Computer science, in particular, has led (or will lead) to more computation or cybernetic metaphors of God. “God is information.” Or perhaps, “God / spirit is the intentionality underwriting otherwise hollow and derivative computational processes.” Or something like that.
It reminds me of an argument I concocted on the spot in a philosophy of religion elective I took several years back. We read Aquinas’ “Quinque viae” aka his five proofs of God’s existence. The professor, a militant atheist and functionalist, lectured for awhile about internal contradictions and tautology. And while I was and still am a strong atheist, I found his arguments ungenerous, and worse, boorish. So I raised my hand.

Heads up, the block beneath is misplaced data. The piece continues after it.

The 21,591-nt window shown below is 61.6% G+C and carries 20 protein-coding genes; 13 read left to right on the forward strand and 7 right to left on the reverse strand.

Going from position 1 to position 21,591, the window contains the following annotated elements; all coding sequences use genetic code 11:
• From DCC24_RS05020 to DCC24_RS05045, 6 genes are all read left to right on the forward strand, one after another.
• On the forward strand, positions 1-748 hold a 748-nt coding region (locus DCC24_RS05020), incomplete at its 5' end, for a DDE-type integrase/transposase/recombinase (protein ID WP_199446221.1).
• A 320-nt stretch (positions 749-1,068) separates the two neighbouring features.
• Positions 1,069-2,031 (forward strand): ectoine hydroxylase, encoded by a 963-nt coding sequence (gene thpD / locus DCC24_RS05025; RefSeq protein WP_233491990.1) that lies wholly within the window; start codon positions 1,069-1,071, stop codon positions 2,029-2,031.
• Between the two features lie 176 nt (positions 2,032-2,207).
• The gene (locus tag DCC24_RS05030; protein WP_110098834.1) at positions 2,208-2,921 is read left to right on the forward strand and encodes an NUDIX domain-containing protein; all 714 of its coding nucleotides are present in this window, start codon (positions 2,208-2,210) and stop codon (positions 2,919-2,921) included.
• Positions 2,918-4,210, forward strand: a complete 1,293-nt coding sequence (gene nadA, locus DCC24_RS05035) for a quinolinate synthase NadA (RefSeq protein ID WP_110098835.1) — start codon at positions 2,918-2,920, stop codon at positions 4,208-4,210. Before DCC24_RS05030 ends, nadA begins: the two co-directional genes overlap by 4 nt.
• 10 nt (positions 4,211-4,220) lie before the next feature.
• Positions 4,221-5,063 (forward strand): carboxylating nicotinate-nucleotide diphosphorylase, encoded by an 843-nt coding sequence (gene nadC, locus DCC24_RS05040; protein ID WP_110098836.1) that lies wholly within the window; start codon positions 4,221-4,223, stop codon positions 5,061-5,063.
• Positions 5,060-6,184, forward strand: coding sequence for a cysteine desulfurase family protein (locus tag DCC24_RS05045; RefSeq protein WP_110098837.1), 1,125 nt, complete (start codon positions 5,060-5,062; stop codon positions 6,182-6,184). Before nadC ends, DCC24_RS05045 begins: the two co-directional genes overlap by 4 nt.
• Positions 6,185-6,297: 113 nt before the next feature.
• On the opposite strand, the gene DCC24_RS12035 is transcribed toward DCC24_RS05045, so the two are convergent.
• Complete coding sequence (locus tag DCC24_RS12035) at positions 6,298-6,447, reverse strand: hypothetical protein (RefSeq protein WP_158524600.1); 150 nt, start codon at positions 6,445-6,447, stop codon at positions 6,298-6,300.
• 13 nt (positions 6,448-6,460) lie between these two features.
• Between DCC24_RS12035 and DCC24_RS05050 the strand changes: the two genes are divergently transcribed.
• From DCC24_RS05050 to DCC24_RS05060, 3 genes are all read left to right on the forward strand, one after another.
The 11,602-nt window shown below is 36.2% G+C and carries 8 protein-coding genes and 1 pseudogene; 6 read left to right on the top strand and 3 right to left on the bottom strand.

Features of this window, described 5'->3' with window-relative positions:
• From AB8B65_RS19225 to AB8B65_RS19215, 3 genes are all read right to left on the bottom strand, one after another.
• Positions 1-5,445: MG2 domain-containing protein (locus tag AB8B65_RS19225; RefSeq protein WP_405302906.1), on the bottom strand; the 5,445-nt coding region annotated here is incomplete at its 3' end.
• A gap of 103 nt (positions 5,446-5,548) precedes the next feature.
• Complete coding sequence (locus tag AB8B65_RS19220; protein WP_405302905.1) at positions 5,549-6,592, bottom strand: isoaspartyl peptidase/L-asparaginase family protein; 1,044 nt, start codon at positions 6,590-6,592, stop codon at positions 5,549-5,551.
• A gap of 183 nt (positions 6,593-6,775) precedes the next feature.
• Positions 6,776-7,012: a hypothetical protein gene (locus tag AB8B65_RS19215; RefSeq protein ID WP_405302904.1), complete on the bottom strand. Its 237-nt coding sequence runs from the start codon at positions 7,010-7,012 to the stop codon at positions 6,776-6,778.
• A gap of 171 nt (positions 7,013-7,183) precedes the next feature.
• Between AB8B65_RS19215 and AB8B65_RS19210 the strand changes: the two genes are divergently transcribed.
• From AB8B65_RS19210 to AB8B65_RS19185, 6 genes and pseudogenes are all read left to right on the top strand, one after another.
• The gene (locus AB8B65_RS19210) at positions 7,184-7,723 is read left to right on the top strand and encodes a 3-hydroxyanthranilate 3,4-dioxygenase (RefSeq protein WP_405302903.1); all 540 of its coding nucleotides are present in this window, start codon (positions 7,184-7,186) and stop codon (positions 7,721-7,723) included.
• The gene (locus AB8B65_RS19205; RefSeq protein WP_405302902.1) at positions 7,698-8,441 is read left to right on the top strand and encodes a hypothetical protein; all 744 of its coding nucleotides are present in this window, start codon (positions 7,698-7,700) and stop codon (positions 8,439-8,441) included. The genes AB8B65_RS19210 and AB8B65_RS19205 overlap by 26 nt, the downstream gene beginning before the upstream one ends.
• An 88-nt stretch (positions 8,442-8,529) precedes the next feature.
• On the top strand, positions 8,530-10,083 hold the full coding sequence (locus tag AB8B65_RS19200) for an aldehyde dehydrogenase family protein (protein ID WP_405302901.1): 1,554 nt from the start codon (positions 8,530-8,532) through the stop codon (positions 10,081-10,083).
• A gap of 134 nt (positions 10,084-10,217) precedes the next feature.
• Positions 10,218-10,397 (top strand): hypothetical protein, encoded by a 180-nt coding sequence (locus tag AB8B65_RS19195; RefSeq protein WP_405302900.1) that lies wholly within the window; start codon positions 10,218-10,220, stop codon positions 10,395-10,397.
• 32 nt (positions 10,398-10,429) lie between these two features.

Professor, I said, You should note that Aquinas begins with the Argument from Motion:“Whatever is in motion must be put in motion by another,” and “Motion is nothing else than the reduction of something from potentiality to actuality.” This establishes God’s fundamental connection to entropy.
Then, in his Argument from Degree: “As fire, which is the maximum heat, is the cause of all hot things. Therefore there must also be something which is to all beings the cause of their being, goodness, and every other perfection; and this we call God.”
The idea of maximum heat is literally a thermodynamic metaphor. God is like absolute zero, the baseline which makes heat measurement possible. In terms of entropy, this implies God is a zero entropy state: a state of pure and total order and useful potentiality.